Pelvic floor exercises and changes in your daily routine, along with weight management, may be all you need. Learn more about pelvic floor exercises and why they are important.

Mild and moderate prolapse

The most common pelvic organ prolapses are stage 1 and 2 prolapses. Regular sessions with a pelvic floor physiotherapist can help in most cases. You may require surgery, but you can try a pessary first.

Pessaries

Pessaries are devices that health professionals insert in the vagina to support the pelvic organs. They are a non-surgical way of managing prolapse. Pessaries are available in different shapes and sizes. The most common type is a pessary ring.

You can be taught to insert and remove some types of pessaries yourself, which may reduce the number of visits to your health professional.

Severe prolapse

Surgery is usually required to repair a severe prolapse, or when symptoms do not improve with physiotherapy.

Some women have a hysterectomy after a prolapse. But there are options to keep your uterus.

You may need surgery to repair your vagina. Your doctor may use dissolvable or permanent stitches to reinforce the connective tissues in the pelvis to better support the vagina. Mesh products are only recommended in certain situations – and only with your consent.

Surgery is usually done under general anaesthetic, but it may be performed with spinal anaesthesia.

It normally takes six to eight weeks to fully recover from surgery. You can do gentle exercise like walking but it’s important to avoid lifting and straining during your recovery time.

Discuss treatment options with your doctor. And learn about the risks and benefits of each option before deciding what’s best for you.

What you can do

There are different ways to help reduce the risk of a prolapse. These might also help you to recover well after a prolapse.

Diet

Try to:

  • stay within a healthy weight range
  • eat 30 g of fibre every day to prevent constipation
  • drink six to eight glasses of fluid each day.

Going to the toilet

When you go to the toilet:

  • avoid straining when you wee or poo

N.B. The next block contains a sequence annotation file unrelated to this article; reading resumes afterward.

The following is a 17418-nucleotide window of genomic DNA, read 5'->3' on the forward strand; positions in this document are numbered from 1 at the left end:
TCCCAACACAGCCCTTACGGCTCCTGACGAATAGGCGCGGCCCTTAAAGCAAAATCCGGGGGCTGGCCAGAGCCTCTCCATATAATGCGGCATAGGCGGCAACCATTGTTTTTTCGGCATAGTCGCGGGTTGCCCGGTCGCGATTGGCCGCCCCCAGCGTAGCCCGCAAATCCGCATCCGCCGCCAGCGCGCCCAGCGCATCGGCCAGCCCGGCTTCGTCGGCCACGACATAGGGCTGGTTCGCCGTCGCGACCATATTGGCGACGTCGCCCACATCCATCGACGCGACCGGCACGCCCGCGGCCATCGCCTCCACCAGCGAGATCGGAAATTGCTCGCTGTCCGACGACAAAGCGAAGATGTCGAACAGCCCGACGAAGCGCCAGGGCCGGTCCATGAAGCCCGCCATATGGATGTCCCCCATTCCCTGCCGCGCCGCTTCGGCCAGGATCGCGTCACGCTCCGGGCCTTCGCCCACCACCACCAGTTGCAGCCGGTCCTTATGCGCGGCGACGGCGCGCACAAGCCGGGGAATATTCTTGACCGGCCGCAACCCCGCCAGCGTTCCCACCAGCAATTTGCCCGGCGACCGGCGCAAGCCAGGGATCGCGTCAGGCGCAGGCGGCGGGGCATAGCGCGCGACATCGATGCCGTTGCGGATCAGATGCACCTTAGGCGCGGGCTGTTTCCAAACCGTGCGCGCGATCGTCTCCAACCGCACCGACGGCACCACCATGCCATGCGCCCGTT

• use your hand to support the prolapse
  • relax and take your time – try leaning forwards with your forearms on your thighs or putting your feet on a small stool when doing a poo.

Physical activity

Aim to do physical activity every day and try to:

  • use lighter weights – avoid lifting anything heavier than 10 kg (including children)
  • include core strengthening exercises
  • do cardiovascular exercise such as walking, swimming or bike riding, rather than running, jumping or high-impact aerobics.

Pelvic floor exercises

Do pelvic floor exercises every day and remember to squeeze up pelvic floor muscles before lifting, coughing, laughing or sneezing.

If you have symptoms of a prolapse, make an appointment with a specially trained pelvic floor physiotherapist.

Learn more about pelvic floor exercises and why they are important.

Listen to this podcast from Jean Hailes pelvic floor physiotherapist Janetta Webb as she talks you through some simple exercises for your pelvic floor.

When to see your doctor

It’s important to see your doctor as soon as possible if you notice any symptoms. Early treatment will prevent or reduce the severity of prolapse.

You should also ask your doctor about treatment options for any condition that causes coughing and sneezing, such as asthma, chest infections or hay fever. Repetitive sneezing and coughing may cause or worsen bladder prolapse.

If you have reached menopause, you can ask your doctor about hormone therapy to increase your levels of oestrogen. This may help to strengthen your vaginal walls and pelvic floor muscles.

Download our fact sheets or visit resources for more information.

This web page is designed to be informative and educational. It is not intended to provide specific medical advice or replace advice from your health practitioner. The information above is based on current medical knowledge, evidence and practice as at April 2023.

This con­tent has been reviewed by a group of med­ical sub­ject mat­ter experts, in accor­dance with Jean Hailes pol­i­cy.

1
Dietz HP. Pelvic organ prolapse - a review. Aust Fam Physician. 2015 Jul;44(7):446-52. PMID: 26590487.
Last updated: 
07 December 2023
 | 
Last reviewed: 
26 April 2023